The application of system dynamics to project management : an integrated methodology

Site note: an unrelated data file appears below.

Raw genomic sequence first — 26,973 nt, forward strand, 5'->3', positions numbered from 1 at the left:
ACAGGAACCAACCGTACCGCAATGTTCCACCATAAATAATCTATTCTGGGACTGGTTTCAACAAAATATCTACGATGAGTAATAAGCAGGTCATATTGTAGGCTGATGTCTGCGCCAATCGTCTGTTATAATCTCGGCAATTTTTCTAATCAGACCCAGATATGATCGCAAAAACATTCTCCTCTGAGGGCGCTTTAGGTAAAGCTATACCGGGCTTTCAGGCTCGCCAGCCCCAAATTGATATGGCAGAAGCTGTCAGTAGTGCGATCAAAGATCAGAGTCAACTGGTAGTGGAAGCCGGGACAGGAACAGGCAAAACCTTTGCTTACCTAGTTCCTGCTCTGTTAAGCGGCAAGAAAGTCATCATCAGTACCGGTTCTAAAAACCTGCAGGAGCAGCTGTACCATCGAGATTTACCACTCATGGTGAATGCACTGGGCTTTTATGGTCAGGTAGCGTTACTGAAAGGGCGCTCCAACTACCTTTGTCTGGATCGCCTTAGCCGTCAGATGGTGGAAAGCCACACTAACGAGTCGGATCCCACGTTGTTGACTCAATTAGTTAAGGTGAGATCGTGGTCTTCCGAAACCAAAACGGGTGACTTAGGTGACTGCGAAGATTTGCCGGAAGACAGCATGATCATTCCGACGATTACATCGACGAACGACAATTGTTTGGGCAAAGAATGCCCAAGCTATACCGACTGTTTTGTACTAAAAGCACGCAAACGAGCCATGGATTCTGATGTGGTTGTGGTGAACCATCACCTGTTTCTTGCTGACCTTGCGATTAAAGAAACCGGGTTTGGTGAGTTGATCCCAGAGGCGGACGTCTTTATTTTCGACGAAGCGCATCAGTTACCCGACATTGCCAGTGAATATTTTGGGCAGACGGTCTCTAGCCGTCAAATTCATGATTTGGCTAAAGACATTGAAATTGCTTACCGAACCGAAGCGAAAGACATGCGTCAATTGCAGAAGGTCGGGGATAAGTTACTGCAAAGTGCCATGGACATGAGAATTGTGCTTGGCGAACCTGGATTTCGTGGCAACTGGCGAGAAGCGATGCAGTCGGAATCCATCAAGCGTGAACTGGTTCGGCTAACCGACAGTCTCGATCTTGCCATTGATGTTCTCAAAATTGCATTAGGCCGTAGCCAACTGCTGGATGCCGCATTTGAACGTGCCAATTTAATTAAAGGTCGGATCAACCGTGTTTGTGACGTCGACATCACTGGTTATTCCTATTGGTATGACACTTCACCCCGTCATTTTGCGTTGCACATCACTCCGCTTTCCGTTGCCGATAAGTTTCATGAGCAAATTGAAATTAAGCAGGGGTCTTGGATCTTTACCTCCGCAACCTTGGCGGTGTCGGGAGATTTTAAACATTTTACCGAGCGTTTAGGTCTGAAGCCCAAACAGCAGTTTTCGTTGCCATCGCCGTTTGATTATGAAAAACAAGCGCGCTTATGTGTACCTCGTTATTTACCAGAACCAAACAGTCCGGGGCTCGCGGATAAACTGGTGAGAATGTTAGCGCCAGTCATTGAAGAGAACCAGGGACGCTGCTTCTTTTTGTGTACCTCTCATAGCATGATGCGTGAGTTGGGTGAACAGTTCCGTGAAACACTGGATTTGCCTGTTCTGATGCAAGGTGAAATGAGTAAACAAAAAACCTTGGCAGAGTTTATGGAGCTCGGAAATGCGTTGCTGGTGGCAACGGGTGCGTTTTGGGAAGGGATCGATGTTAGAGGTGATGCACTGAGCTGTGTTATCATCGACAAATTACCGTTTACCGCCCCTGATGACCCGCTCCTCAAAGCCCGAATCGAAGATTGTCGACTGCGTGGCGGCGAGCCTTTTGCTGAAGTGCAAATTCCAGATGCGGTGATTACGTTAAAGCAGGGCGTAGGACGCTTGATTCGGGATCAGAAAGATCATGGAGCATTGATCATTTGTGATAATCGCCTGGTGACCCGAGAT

Over the last decades, project management has become increasingly important for social progress. As projects are the vehicle to implement change, "management by projects" has become the current way of living of many organisations. Since the project management discipline first merged in the early 1920s, a wide collection of processes, tools and techniques has been developed. This traditional approach to project management has been focusing on the operational issues. However, problems of systemic nature have been emerging, where the many various interactions among human and social factors determine behaviour. The traditional approach is not aimed at addressing these issues. System Dynamics (SD) modelling has emerged with considerable success to analyse these systemic issues in social systems. A number of past applications to project management suggests that SD is effective in addressing these issues. However, it has been used in isolation from the traditional project management process. This research proposes that it is beneficial to integrate SD within this process. The author has investigated the potential distinctive roles of SD, and has developed a formal integrated methodology. Following an exhaustive review of past applications, a conceptual integrated framework was developed. This framework was refined through tentative applications within a large-scale software intensive project, for the period of 18 months. The formal integration of SD has proven beneficial. As a result, a formal System Dynamics-based Project-management Integrated Methodology (SYDPIM) was developed. SYDPIM comprises two main methods. The project management method articulates the use of a SD project model within the modified project management process, while formally linked with a PERT/CPM model. The model development method provides a structured framework to support the development and validation of SD project models. Practical applications of SYDPIM undertaken within the fieldwork project are here described. The more important future developments are identified and discussed.